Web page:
Are Cubs Fans Being Sold More Snake Oil With 'Core Four' Hype?

Are Cubs Fans Being Sold More Snake Oil With 'Core Four' Hype?
Shortly after signing with the Cubs last year, Kris Bryant visited Wrigley Field and took batting practice. He is tearing it up in the minors this season and should make it to the majors later this season.

Cubs fans are a salesman’s dream.

I mean, if Cubs fans apply the same level of trust and acceptance in everyday life as they do to the franchise’s latest grand plan to bring a World Series title to Wrigley Field, then they would be the most gullible group of consumers in history.

They’d buy that flight insurance offered at the airport, would ask for the extended warranty at the electronics store and always opt for the undercoating at the car dealership (ask your parents if you’re under 40).

Is that too harsh an assessment?

I don’t think so, because Cubs fans everywhere seemed to have bought in completely to the rebuilding plan (fantasy?) offered by team president Theo Epstein with nary a word of skepticism.

In fact, it’s just opposite. Local newspapers and Cubs-centric blogs offer regular updates on the “core four” minor leaguers – the players identified by Epstein and his staff as being the top prospects they’ve brought into the organization.

Of course, “core four” is a rip-off of the term used to describe New York Yankees mainstays Derek Jeter, Mariano Rivera, Andy Pettitte and Jorge Posada, the four homegrown players who formed the core of the Yankees’ championship teams from 1996 through 2009.

Sure, the Yankees spent a fortune on free agents during that period, but those four players provided a steady foundation to build around. Jeter and Rivera are likely first-ballot hall-of-famers, Pettitte was one of the best left-handed starting pitchers of his era and Posada was a switch-hitting catcher with power from both sides of the plate.

It’s rare for an organization to produce four players that accomplished at the same time, and it’s even rarer to bring them up and have them start producing at the major league level together.

But listening to the Cubs, it’s a piece of cake. They fully expect their core four – infielders Kris Bryant and Javier Baez and outfielders Albert Almora and Jorge Soler – to arrive in the majors in 2015 or 2016 with the World Series championship parade is scheduled for November 2018.

Actually, I’m just kidding about that last part.

Those kids better be good because Cubs management – specifically chairman Tom Ricketts – doesn’t appear interested in spending the money necessary to acquire quality major-league talent. This year’s team has the worst record in baseball and there are just two everyday players – Anthony Rizzo and Starlin Castro – with a chance of staying in Chicago for any length of time.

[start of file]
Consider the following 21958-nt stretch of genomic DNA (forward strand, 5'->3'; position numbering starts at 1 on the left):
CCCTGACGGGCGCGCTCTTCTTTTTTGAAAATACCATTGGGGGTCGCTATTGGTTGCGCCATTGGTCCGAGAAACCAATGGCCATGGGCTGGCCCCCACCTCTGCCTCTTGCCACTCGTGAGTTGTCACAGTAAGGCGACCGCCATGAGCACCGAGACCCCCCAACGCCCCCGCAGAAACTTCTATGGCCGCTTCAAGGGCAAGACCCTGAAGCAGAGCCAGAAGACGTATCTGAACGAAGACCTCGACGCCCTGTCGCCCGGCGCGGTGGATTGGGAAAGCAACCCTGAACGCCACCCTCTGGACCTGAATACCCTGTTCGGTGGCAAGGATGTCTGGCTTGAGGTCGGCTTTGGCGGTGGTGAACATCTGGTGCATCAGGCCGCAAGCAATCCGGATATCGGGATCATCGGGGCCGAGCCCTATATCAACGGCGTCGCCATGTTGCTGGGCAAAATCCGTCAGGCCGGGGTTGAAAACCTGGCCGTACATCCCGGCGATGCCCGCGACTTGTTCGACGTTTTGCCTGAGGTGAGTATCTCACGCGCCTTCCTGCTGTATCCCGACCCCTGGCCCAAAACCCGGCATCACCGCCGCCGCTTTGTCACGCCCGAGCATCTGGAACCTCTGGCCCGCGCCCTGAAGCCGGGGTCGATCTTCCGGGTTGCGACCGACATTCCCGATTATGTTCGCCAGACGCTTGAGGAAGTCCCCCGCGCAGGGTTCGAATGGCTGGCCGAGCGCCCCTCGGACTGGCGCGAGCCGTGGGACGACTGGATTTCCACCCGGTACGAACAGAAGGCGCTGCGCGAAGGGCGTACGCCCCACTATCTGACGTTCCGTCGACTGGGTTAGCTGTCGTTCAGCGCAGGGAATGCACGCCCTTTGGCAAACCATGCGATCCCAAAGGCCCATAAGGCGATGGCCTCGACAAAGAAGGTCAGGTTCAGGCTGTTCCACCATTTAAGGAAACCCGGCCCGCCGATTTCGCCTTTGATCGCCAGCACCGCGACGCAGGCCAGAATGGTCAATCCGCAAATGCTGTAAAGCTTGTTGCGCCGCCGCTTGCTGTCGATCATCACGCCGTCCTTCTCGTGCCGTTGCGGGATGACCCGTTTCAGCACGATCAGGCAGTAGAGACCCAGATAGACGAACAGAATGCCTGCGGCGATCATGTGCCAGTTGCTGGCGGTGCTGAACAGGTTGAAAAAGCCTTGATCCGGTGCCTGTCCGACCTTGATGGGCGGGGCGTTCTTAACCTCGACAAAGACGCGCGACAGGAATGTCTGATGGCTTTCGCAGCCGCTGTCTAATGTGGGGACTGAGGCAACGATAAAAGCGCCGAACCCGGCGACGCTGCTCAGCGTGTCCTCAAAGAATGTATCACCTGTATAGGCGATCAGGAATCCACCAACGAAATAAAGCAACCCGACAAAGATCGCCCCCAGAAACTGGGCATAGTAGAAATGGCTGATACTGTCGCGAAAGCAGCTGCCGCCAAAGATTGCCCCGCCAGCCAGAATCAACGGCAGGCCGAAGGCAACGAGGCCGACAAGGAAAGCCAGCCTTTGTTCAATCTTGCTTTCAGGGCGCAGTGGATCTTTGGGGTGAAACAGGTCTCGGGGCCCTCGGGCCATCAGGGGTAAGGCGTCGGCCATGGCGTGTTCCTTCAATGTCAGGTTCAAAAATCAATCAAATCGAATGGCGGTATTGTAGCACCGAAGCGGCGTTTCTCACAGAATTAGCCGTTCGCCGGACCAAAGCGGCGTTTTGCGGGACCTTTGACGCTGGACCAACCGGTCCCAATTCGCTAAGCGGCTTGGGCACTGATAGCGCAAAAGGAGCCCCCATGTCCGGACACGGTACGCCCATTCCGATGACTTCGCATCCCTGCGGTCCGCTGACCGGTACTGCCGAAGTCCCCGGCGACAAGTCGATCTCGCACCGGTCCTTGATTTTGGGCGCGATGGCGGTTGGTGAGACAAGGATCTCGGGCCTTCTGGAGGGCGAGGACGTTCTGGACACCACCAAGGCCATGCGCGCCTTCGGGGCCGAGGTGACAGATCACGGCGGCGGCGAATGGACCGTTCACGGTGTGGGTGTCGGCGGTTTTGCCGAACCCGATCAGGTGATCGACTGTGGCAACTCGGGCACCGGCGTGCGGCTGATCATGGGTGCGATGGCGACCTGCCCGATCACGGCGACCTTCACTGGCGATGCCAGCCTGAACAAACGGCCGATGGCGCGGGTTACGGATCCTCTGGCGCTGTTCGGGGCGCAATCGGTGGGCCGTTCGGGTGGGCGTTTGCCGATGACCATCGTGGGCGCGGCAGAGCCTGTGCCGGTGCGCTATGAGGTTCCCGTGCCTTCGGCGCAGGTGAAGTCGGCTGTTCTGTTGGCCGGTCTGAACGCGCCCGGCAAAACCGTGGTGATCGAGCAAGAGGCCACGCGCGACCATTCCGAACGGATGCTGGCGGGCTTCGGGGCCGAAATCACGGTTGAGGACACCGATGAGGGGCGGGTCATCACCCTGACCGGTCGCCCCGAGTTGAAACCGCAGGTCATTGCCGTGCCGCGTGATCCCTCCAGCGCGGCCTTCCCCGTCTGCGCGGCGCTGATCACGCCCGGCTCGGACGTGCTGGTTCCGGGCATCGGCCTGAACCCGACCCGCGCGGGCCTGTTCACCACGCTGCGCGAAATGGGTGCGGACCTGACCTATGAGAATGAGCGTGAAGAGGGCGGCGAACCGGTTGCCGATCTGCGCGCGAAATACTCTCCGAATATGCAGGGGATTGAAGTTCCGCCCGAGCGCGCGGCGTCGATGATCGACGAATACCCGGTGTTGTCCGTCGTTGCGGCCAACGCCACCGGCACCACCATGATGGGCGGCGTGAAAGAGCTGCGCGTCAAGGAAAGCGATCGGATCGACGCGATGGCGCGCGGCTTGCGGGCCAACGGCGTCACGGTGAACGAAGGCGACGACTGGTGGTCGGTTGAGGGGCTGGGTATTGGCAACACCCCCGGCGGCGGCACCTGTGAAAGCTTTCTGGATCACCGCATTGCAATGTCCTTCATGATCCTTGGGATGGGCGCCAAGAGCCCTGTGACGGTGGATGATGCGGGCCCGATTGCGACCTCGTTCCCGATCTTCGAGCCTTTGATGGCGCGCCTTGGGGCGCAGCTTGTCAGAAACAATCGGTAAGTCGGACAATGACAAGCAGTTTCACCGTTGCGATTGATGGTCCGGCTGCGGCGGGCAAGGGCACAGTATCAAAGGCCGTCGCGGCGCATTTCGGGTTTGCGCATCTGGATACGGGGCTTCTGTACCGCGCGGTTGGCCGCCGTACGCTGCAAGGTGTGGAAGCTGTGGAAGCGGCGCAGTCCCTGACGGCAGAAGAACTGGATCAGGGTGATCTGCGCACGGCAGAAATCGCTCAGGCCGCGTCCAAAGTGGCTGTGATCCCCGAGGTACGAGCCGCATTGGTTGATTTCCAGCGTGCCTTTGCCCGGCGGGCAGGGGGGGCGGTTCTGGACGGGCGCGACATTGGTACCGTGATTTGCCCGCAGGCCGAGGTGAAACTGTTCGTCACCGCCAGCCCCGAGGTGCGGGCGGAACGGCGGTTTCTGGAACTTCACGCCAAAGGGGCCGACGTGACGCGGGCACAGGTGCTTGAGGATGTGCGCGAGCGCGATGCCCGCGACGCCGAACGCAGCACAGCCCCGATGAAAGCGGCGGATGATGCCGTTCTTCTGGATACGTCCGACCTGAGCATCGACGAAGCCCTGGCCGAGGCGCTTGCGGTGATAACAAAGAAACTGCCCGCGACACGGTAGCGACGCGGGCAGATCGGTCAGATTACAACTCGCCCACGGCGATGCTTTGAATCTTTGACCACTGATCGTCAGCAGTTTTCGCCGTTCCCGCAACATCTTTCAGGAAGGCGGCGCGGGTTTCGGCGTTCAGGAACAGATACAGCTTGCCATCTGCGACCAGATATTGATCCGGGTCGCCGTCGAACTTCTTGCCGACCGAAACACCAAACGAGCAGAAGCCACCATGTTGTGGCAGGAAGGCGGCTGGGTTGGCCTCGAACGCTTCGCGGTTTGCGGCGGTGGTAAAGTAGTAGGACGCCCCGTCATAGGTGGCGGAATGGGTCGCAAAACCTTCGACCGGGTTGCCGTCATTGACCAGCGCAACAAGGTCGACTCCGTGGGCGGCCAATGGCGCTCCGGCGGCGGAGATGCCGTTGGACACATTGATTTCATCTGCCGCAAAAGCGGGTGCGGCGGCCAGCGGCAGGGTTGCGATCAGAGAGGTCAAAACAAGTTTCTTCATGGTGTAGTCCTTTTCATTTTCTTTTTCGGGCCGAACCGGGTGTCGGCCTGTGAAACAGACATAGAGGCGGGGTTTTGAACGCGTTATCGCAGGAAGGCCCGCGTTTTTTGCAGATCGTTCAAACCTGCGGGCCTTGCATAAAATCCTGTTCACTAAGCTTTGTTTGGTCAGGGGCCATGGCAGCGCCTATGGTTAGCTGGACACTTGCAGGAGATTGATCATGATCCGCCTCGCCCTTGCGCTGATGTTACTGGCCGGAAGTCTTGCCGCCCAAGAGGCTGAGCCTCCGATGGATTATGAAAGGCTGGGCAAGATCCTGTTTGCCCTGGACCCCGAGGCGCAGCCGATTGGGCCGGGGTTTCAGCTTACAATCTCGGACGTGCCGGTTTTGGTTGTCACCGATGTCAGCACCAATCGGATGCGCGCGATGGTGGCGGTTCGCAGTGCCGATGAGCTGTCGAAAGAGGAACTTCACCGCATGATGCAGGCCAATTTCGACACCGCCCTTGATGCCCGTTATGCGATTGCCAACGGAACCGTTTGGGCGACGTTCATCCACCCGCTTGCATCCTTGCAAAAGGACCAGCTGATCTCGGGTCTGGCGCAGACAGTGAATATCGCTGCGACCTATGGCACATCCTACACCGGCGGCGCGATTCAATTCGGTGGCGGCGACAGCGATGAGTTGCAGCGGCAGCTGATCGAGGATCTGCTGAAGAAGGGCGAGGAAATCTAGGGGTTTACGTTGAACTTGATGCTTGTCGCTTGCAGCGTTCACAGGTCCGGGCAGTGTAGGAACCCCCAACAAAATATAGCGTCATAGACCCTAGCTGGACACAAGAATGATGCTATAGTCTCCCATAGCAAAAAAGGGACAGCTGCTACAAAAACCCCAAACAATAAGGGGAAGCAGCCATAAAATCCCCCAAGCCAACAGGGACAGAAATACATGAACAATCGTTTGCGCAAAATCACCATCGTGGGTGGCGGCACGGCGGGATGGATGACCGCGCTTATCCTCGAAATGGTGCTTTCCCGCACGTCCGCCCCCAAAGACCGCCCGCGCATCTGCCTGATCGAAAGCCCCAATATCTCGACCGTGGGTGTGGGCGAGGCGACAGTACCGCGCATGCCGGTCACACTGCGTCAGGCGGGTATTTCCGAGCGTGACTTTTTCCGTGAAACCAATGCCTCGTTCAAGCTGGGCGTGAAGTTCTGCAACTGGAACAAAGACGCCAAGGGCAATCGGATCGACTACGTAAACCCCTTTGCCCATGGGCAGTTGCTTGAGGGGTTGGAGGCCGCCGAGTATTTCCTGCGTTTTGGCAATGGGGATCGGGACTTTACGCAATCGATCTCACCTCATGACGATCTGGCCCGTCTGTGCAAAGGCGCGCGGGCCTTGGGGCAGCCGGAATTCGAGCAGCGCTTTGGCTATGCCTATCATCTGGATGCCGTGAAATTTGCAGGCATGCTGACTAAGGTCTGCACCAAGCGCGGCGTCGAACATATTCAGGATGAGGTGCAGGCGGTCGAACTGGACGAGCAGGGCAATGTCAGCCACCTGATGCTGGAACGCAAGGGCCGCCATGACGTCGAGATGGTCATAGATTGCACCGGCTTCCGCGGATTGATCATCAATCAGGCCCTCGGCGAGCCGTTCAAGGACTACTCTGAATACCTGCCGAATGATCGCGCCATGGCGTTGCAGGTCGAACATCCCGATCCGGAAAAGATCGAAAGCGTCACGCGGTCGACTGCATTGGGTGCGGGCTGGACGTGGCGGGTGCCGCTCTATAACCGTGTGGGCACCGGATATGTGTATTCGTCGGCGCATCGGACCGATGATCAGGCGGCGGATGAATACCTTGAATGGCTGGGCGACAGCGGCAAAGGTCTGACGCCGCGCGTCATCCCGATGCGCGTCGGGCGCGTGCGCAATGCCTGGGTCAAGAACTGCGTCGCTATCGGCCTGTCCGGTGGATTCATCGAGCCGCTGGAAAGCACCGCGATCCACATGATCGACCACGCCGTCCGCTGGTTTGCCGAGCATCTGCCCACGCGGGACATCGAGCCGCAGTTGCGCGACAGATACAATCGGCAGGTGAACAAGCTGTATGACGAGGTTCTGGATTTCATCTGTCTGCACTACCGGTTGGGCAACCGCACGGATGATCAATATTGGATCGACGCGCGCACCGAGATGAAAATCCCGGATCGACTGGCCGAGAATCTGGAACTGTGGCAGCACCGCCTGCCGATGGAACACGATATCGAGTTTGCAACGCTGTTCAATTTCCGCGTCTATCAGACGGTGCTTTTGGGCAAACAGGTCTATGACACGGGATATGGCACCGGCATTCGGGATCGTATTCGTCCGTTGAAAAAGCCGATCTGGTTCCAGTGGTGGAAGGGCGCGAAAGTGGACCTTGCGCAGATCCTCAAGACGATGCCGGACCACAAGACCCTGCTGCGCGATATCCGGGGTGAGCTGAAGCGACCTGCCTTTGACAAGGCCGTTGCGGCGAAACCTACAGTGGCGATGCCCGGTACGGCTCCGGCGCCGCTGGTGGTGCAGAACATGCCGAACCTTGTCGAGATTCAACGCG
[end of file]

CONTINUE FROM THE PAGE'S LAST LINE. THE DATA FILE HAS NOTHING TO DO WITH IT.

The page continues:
Whether the top prospects are legitimate building blocks or overhyped pretenders (see Bobby Hill and Hee-Seop Choi) remains to be seen. I can’t offer an opinion because I’ve never seen any of them play in person. I know Bryant is tearing it up in Class AA and figures to be promoted soon, whether it’s Class AAA or the majors. Baez, though, is struggling at Class AAA.

I think the Cubs are doing the right thing by trying to build from the ground up. I don’t care how much money you have, you can’t build a championship-caliber team completely through free agency. (That’s a fact the Yankees learned the hard way in the late 1980s and early 1990s.)

But the reality is rebuilding with young players can be a slow and often frustrating process. They usually experience peaks and valleys of success and failure before settling in and becoming consistently productive players – if they become productive players at all.

In the best-case scenario for the Cubs’ core four, they settle in and become established everyday players sometime during the 2018 season. And remember, that’s if everything goes perfectly.

The other thing that bothers me about the Cubs’ core four hype is the lack of a top pitching prospect. Pitching still is the name of the game and it always will be what separates the great teams from the mediocre teams.

As accomplished as Jeter and Posada were, the Yankees’ foundation would have been unsteady without the talents Pettitte and Rivera to build around.

The Cubs have some nice arms in their system, but I don’t know of any potential ace. That’s why I think it’s imperative that they get a pitcher with the fourth pick in Thursday’s amateur draft. Reports say their top target is left-hander Carlos Rodon of North Carolina State, although it’s unclear whether he’ll still be on the board at No. 4.

Regardless of what happens in the draft, I’d like to see the front office pay more attention to the product on the major league level. Having a strong and productive farm system is important, but to build a consistent winner an organization needs to acquire talent in a variety of ways.

# # #

If the Cubs are very lucky, in about 20 years they can hold a ceremony at Wrigley Field when their core four players are reunited like the Yankees group in the following video:

Type your email address in the box and click the "create subscription" button. My list is completely spam free, and you can opt out at any time.

Filed under: Uncategorized

Leave a comment